Some might think borrowing the title of this issue of Applied Semiotics/
Sémiotique appliquée from Roland Barthes reveals a rather chimerical
aspiration, or a nostalgic regard over the shoulder. Nor do we hope to invite comparison
between ourselves, your humble editors, and that twentieth-century
great, whose influence on posterity may yet surpass that we feel today. Indeed the very act
of turning once again toward this subject probably signifies a hope that we can, in so doing,
apprehend in it a posture rather than a mere content. Semiotics according to Barthes, at a time
when war was coldly consuming humanity, was very much a re-examination and a critique of common
sense, of arguments appealing to the obvious, of right thinking, and of the sublest and deepest
forms of what today we call "political correctness" of myth in all its most debased and
mundane forms. A coup de force in his time. And as his position remained peripheral, even
marginal, with respect to contemporary sciences, this always allowed him to constantly renew,
with brio and sometimes even vehemently, his cause celebre of questioning what meaning was, as it revealed itself in
the ordinary lives of men and women. The rationale behind our latest issue's title now justified,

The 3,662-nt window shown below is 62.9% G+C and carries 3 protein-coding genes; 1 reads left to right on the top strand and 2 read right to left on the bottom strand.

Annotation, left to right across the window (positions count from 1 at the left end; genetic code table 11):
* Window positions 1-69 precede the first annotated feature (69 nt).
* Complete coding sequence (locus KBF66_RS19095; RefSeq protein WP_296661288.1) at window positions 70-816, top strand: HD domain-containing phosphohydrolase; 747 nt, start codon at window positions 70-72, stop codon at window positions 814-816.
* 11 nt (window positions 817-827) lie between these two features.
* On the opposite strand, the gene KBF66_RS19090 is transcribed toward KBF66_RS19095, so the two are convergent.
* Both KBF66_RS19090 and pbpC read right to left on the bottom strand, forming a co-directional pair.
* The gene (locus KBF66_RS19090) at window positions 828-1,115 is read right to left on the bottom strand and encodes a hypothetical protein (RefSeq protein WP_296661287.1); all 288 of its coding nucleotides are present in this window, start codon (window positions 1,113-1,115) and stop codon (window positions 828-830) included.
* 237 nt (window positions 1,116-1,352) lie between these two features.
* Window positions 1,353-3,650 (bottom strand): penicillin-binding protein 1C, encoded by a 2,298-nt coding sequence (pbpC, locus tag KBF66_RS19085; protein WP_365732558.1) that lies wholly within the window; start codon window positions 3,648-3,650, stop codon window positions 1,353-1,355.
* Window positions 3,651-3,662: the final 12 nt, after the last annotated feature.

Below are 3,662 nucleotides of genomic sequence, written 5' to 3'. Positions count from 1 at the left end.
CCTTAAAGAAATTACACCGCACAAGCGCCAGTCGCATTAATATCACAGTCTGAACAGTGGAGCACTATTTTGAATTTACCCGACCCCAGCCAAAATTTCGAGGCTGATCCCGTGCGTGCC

the posture we have thereby evoked suggests, further, that the privileged position semiotics
enjoys, the position that enables it to fathom the mythical dimensions of a society, perhaps even with
the ambition of achieving for communication what Bourdieu did for social analysis, must not
continue to be passed over. In fact it should be explored, today more than ever.
So, if Galileo looked to the planets, may we not do the
same, after his example, in reverence, rather than imitation? May we not now seek, with ever increasing technology and magnification power, celestial bodies he would have been unable to detect in his time, due to their further distance from us or their being masked behind nebulae? Certainly no one will ask today's researchers to retract their findings on pain of death.